Nicolas J S Davies

A collection of published articles and letters to policymakers regarding the crisis in United States foreign policy by Nicolas J S Davies.

Location: North Miami, Florida, United States

Thursday, May 20, 2004

Letter to Kofi Annan on Brahimi Mission

The Hon. Kofi Annan
Office of the Secretary General
United Nations Headquarters
New York NY 10017

Thursday, May 20, 2004

“The notion of an honest puppet is a contradiction Washington has failed to resolve anywhere in the world since 1945” – Gabriel Kolko, Confronting the Third World, 1988

Dear Mr. Secretary General,

First of all, I want to commend you on the diplomatic skills and indeed great wisdom that you have shown during an extremely difficult time for the United Nations and the world. When my country invaded Iraq, failing to honor its commitments to peace and collective security under the U.N. Charter, we placed the United Nations and you personally in an extraordinary position, and the whole world owes you a debt of gratitude for preserving the integrity of the U.N. during this difficult period.

I have held onto the hope that my government would eventually realize its mistake and ask the United Nations to resolve this crisis, and that you would be able to help the people of Iraq at that point. I am not sure that we are there yet. I have been encouraged by some of what I have read of Mr. Brahimi’s mission, but I have been disturbed by other reports that my government still wishes to install a modified version of the “Iraqi Governing Council” as a transitional government. The Kurdish news agency al-Taakhi has reported that the three senior positions will go to three pro-American Iraqi exiles from the I.G.C., Ibrahim al-Ja’fari, Iyad Allawi and Adnan Pachachi.

The role of exile groups in Iraq during the occupation has been extremely controversial and divisive. They have little popular support and are seen as puppets, collaborators and profiteers by most Iraqis. Some of them have been linked to a string of political assassinations in Baghdad. Stephen Grey, a journalist from New Zealand, investigated the murder on January 19th of Professor Abdullatif Ali al-Mayah of Baghdad University, a prominent human rights activist who opposed the U.S. occupation (New Statesman, 3/15/04). A senior U.S.-trained police officer working on the case spoke to him on condition of anonymity, and told him, “Dr. Abdullatif was becoming more and more popular because he spoke for people in the street here. He made some politicians quite jealous. You can look no further than the governing council. There are political parties in this city who are systematically killing people. They are politicians that are backed by the Americans and who arrived in Iraq with a list of their enemies. I’ve seen these lists. They are killing people one by one”.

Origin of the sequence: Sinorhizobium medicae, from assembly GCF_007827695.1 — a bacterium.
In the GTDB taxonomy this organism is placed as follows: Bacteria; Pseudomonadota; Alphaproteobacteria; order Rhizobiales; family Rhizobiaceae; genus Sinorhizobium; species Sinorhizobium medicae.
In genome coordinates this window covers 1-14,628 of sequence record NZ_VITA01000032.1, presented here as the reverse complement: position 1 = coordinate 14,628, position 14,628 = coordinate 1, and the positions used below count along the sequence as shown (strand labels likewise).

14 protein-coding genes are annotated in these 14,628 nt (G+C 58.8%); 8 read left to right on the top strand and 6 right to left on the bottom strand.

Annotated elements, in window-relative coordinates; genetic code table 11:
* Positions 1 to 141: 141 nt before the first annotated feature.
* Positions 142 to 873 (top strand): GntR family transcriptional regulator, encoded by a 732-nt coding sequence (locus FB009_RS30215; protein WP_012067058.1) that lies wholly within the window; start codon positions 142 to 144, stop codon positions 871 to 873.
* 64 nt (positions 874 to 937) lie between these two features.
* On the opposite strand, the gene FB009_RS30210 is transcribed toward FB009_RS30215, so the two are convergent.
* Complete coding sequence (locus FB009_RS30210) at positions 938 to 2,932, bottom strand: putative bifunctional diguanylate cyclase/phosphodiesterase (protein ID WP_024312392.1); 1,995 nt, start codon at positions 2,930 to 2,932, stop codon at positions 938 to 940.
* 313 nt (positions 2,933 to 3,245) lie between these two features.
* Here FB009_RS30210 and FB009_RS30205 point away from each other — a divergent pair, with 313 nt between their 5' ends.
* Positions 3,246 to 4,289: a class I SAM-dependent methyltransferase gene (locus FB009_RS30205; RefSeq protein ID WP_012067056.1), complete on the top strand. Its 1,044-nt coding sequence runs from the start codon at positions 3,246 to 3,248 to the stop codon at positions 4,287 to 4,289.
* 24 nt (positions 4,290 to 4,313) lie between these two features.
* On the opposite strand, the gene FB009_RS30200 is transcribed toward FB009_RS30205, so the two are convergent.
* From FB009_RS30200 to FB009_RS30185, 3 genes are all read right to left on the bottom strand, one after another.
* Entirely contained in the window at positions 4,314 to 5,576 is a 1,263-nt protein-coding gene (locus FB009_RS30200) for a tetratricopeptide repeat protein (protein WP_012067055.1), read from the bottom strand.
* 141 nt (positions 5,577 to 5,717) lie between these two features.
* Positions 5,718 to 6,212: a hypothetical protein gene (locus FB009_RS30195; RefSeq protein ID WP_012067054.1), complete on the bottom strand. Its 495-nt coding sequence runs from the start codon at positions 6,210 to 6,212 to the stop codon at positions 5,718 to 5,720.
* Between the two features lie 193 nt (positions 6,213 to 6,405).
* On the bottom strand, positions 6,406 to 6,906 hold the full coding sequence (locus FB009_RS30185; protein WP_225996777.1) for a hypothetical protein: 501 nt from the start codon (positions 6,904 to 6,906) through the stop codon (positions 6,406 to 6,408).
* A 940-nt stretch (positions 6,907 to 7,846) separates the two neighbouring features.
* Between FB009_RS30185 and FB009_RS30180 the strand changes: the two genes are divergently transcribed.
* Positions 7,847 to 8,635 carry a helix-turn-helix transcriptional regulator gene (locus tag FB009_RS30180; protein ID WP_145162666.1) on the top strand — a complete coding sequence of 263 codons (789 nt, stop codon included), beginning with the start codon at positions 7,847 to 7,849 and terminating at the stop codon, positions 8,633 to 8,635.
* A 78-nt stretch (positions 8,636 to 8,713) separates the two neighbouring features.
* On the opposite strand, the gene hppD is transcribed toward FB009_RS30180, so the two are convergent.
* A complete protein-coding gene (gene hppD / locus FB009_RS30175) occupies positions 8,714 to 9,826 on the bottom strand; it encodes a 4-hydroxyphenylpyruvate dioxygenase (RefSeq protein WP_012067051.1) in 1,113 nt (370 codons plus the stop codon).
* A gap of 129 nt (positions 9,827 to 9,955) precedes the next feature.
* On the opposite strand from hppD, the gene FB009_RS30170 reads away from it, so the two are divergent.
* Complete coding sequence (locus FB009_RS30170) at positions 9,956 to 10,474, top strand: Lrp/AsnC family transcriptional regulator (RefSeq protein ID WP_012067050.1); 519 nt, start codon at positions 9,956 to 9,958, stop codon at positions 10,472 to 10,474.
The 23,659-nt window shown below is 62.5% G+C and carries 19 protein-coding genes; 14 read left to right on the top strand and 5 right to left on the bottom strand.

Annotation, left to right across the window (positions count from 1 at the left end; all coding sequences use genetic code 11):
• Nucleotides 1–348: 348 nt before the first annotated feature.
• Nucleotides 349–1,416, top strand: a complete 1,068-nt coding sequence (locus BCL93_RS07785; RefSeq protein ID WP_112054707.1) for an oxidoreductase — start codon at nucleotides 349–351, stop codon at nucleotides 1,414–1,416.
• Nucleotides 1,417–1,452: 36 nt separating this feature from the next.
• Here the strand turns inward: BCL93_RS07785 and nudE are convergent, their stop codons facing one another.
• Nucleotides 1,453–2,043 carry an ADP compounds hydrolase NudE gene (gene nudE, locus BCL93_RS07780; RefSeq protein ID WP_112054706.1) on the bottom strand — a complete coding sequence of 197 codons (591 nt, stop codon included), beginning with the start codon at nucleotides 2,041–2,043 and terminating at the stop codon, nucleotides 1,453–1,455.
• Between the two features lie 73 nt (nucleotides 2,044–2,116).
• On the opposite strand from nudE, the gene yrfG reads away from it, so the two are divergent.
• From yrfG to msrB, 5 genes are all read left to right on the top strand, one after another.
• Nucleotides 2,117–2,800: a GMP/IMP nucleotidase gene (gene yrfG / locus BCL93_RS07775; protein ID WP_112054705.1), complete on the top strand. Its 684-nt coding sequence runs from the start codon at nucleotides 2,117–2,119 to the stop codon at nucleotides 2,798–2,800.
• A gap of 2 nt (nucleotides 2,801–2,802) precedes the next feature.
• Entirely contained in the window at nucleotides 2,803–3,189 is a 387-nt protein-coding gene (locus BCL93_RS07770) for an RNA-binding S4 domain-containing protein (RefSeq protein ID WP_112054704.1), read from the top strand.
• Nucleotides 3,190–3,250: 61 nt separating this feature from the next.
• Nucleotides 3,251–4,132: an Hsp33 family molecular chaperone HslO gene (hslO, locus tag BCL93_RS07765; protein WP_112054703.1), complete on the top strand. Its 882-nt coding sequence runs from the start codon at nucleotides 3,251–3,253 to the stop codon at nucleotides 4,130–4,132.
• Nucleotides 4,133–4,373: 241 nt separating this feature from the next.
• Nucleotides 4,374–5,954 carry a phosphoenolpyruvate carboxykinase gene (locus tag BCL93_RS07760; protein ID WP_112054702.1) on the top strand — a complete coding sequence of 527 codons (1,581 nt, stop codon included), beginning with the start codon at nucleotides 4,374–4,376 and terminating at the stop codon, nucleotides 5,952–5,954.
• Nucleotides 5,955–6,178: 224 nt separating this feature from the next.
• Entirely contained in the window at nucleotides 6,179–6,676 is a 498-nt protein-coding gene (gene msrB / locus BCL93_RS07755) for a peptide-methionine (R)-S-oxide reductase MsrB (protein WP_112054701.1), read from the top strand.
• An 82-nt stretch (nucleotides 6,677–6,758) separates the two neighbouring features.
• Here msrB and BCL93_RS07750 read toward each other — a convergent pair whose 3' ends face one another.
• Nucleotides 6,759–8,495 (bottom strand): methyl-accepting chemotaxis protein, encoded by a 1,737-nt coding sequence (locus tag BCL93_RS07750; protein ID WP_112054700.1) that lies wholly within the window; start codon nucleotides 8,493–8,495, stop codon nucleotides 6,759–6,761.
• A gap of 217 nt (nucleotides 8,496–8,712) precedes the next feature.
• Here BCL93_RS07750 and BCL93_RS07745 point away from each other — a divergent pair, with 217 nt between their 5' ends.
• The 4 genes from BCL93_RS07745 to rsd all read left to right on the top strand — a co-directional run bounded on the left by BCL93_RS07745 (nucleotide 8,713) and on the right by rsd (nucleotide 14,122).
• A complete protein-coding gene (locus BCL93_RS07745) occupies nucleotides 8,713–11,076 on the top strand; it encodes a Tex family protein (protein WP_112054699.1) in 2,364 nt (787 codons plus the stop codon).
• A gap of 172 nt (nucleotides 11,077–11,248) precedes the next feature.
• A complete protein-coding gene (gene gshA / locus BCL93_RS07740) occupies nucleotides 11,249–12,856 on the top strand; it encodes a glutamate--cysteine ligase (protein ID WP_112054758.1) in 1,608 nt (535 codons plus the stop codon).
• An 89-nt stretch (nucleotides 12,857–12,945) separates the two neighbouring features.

I hope that Mr. Brahimi is insisting on a transitional government comprised of people with popular support in Iraq, not of exiles. This is surely the only way to avoid a further escalation of this crisis. I know that he attended the Iraqi Council for Peace and Security, which brought together many Iraqi political groups, and that he has held meetings all over the country and must by now have a good idea who is who in Iraq. I would also hope that, behind closed doors, you and he would receive assurances from my government that it has relinquished its original goal of a neo-colonial Iraq, with a pro-American government, permanent U.S. military bases, and the sale of public assets to foreign investors, and will now allow the formation of a truly independent Iraqi government. Obviously this government must be allowed to hold free and fair elections in January and to define its own security requirements. Under such conditions, I am sure that the United Nations could play a valuable and constructive role.

Lastly, I must tell you that many Americans share my appreciation of your work and that my country is learning what Franklin and Eleanor Roosevelt understood from the beginning, that the United Nations carries many of our hopes for the future of the world, for peace, justice and fairness, and for all the things we can do better together than on our own. I know this has been a difficult time for you. Thank you for carrying the cup that holds so many of our dreams without spilling a single drop.

Yours sincerely

Cc: Secretary of State Colin Powell
Congressman Kendrick Meek
Senator Bob Graham
Senator Bill Nelson


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